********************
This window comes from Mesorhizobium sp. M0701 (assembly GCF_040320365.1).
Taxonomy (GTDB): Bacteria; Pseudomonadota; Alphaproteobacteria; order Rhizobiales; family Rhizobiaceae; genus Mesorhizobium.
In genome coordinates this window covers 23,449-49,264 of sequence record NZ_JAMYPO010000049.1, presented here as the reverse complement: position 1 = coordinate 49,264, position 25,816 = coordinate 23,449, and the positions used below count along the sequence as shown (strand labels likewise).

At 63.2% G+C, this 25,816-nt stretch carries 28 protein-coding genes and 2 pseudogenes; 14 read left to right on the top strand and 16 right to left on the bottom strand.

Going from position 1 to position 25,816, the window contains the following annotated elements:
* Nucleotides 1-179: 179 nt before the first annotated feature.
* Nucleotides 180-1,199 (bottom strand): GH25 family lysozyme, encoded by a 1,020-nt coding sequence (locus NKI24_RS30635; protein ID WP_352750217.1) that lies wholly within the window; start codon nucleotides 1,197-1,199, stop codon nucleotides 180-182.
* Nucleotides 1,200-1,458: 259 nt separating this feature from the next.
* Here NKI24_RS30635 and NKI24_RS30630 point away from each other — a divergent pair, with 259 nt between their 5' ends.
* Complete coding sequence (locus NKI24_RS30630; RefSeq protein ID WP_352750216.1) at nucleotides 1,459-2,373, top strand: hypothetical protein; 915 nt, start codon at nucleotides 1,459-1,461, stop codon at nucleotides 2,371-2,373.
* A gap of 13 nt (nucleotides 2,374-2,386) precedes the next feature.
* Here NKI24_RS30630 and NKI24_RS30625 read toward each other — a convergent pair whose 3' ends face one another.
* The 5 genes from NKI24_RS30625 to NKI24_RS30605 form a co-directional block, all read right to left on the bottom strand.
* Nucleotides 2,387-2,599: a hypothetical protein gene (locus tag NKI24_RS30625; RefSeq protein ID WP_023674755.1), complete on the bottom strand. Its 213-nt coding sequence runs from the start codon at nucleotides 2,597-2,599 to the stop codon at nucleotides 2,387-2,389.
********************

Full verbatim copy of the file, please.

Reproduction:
This window comes from Mesorhizobium sp. M0701 (assembly GCF_040320365.1).
Taxonomy (GTDB): Bacteria; Pseudomonadota; Alphaproteobacteria; order Rhizobiales; family Rhizobiaceae; genus Mesorhizobium.
In genome coordinates this window covers 23,449-49,264 of sequence record NZ_JAMYPO010000049.1, presented here as the reverse complement: position 1 = coordinate 49,264, position 25,816 = coordinate 23,449, and the positions used below count along the sequence as shown (strand labels likewise).

At 63.2% G+C, this 25,816-nt stretch carries 28 protein-coding genes and 2 pseudogenes; 14 read left to right on the top strand and 16 right to left on the bottom strand.

Going from position 1 to position 25,816, the window contains the following annotated elements:
* Nucleotides 1-179: 179 nt before the first annotated feature.
* Nucleotides 180-1,199 (bottom strand): GH25 family lysozyme, encoded by a 1,020-nt coding sequence (locus NKI24_RS30635; protein ID WP_352750217.1) that lies wholly within the window; start codon nucleotides 1,197-1,199, stop codon nucleotides 180-182.
* Nucleotides 1,200-1,458: 259 nt separating this feature from the next.
* Here NKI24_RS30635 and NKI24_RS30630 point away from each other — a divergent pair, with 259 nt between their 5' ends.
* Complete coding sequence (locus NKI24_RS30630; RefSeq protein ID WP_352750216.1) at nucleotides 1,459-2,373, top strand: hypothetical protein; 915 nt, start codon at nucleotides 1,459-1,461, stop codon at nucleotides 2,371-2,373.
* A gap of 13 nt (nucleotides 2,374-2,386) precedes the next feature.
* Here NKI24_RS30630 and NKI24_RS30625 read toward each other — a convergent pair whose 3' ends face one another.
* The 5 genes from NKI24_RS30625 to NKI24_RS30605 form a co-directional block, all read right to left on the bottom strand.
* Nucleotides 2,387-2,599: a hypothetical protein gene (locus tag NKI24_RS30625; RefSeq protein ID WP_023674755.1), complete on the bottom strand. Its 213-nt coding sequence runs from the start codon at nucleotides 2,597-2,599 to the stop codon at nucleotides 2,387-2,389.